Nevertheless, I’m determined to see my vision through. By the close of 2023, you’ll find a Garrett turbocharger strapped to the 2JZ engine residing in Sheri’s engine bay. But that’s not all; I plan to pair this formidable powerplant with a BMW DCT transmission, specifically the GS7D36SG sourced from an E9x 335i in 2024. Some may argue that going with a sequential gearbox would be ‘easier,’ but I’ve crunched the numbers and believe that the running costs of a DCT will ultimately be more cost-effective despite the weight and complexity trade-offs.
Collaborative Aero Odyssey
And it doesn’t end there. I’m embarking on an extensive aero makeover for Sheri, and it’s not a solo endeavor. I’ve teamed up with the experts at Verus Engineering for this ambitious project for some collaboration stuff between us. Verus Engineering, in particular, is one of the few names in the industry I trust to provide honest and valuable feedback regarding aerodynamics. They employ a fundamental and precise process for gathering data from their CFD models, ensuring that their solutions deliver upfront and tangible results.
I want Sheri to be the fastest S2000 in the country ever. That’s a fucking bold statement, Devin, but here we are. Not for the notoriety or recognition, although that’s rad, but because that’s something I’ve always wanted. Let me take you back to when racing wasn’t about specific classes and records but rather about raw passion and pursuing automotive dreams.
Back in the day, before the car scene got cluttered with class distinctions and records like ‘first 5th gen Camaro, stock block, made in 2011, with 19 lugnuts in the 9s,’ I fell in love with the S2000. It was a mainstay at the track, embodying the spirit of true enthusiasts. When I bought my S2000, I envisioned more than just another racecar; I aimed to infuse it with JDM hot boi styling and make it the fastest S2000 in the country.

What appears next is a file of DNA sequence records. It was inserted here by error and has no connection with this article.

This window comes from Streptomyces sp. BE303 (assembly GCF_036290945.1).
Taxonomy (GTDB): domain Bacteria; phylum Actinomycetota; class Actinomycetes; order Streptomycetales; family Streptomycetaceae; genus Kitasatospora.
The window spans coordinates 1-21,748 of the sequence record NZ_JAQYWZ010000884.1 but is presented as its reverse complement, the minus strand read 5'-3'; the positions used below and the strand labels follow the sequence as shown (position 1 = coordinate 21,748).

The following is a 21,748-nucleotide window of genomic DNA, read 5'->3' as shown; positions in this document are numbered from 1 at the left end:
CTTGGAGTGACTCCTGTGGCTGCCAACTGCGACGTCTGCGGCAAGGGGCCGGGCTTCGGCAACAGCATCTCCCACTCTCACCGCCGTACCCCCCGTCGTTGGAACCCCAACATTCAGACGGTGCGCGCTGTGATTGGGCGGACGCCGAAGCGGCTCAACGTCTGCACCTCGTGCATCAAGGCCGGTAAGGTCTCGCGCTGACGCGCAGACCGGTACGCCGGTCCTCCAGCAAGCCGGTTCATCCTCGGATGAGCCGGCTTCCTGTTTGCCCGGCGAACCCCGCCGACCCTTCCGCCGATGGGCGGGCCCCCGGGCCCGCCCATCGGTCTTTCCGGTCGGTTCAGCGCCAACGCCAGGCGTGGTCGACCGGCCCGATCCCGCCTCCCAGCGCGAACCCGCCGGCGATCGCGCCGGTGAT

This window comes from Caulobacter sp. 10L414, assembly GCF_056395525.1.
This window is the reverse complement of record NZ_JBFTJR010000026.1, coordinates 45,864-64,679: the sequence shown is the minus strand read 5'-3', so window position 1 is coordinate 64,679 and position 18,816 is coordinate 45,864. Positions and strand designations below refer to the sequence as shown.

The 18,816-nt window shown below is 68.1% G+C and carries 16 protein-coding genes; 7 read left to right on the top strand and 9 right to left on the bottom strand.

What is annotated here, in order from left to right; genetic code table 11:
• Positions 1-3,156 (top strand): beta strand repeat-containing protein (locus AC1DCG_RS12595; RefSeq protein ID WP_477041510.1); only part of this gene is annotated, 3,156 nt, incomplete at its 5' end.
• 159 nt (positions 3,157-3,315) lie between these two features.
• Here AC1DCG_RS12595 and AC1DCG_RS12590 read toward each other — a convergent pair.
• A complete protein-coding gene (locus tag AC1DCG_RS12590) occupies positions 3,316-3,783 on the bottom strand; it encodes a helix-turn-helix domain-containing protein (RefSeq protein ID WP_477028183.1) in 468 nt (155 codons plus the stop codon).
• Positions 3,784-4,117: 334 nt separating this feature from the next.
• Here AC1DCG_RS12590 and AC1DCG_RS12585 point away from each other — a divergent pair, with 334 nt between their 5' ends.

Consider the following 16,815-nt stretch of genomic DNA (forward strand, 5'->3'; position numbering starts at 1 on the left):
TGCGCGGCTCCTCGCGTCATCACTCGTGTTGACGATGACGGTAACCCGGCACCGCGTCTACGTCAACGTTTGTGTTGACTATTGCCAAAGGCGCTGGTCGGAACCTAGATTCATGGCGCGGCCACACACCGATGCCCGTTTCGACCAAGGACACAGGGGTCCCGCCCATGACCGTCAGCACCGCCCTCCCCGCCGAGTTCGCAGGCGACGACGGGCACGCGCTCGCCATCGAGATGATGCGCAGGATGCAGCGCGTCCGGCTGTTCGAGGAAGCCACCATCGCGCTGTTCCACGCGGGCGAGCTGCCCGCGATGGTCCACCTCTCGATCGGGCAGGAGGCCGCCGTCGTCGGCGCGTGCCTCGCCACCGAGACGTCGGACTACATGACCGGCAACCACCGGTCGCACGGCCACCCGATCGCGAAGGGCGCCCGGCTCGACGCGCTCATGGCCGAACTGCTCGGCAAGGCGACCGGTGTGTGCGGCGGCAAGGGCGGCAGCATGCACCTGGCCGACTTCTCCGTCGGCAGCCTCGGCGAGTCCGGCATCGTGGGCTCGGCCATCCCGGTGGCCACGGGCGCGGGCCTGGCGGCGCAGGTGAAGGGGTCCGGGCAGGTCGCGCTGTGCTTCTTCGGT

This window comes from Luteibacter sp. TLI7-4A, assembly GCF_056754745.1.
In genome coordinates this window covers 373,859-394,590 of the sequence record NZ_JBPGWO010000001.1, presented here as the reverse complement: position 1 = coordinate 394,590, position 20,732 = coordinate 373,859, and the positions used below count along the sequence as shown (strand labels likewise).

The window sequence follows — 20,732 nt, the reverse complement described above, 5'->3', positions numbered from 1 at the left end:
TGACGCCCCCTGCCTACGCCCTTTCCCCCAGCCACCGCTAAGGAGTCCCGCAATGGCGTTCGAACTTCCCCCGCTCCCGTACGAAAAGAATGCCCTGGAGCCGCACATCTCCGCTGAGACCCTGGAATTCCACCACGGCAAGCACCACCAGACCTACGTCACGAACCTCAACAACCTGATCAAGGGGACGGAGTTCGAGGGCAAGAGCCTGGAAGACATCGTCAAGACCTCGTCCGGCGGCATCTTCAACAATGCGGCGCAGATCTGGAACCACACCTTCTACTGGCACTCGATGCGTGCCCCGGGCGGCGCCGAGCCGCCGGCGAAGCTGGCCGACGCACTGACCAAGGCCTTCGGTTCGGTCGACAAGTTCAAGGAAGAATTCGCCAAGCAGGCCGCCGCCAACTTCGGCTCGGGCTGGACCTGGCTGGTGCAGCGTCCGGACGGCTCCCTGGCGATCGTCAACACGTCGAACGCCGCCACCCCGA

Over the years, however, my goal was to be competitive within a specific racing class. I became absorbed in the minutiae of classes and lost sight of my initial, audacious dream. But what’s the point of living life without pursuing something truly extraordinary?
So here’s my declaration: I’m bringing back that audacious dream. It might require extra money, time, and effort, but in the grand scheme of things, what else is there to do with my life? Settle for mediocrity? I think fucking not. So, I’m putting it out there for all to see. I’m committing to developing the fastest S2000 in the country, and I’m determined to document every step of this audacious journey.
Rest assured, I won’t be hoarding any secret sauce. You’ll get an all-access pass to the trials, tribulations, and triumphs. Yes, I realize this might sound like a dumb mission statement when uttered aloud, but you know what? Let’s fucking go! Together, we’re going to push boundaries, break records, and chase down dreams in the name of pure automotive passion.
Revive Your Drive
This article serves as a public service announcement, encouraging you to look at that car sitting idle in your garage and find the motivation to bring it back to life. You may have made mistakes, like cutting your firewall or selling your powertrain prematurely, but those experiences have taught you valuable lessons. It’s important to remember that there’s no perfect time to start; no need to wait for all the right parts before hitting the track. On the other hand, some things are non-negotiable, like changing your brake fluid for safety.
The key is to make a plan and stick to it. I’m writing this not just for you but also as a reminder to myself, a timestamp of my journey. To those who’ve read this far, I invite you to join me on this adventure as we work towards our goals, whether that leads to success or setbacks. Through it all, there will be valuable lessons to learn.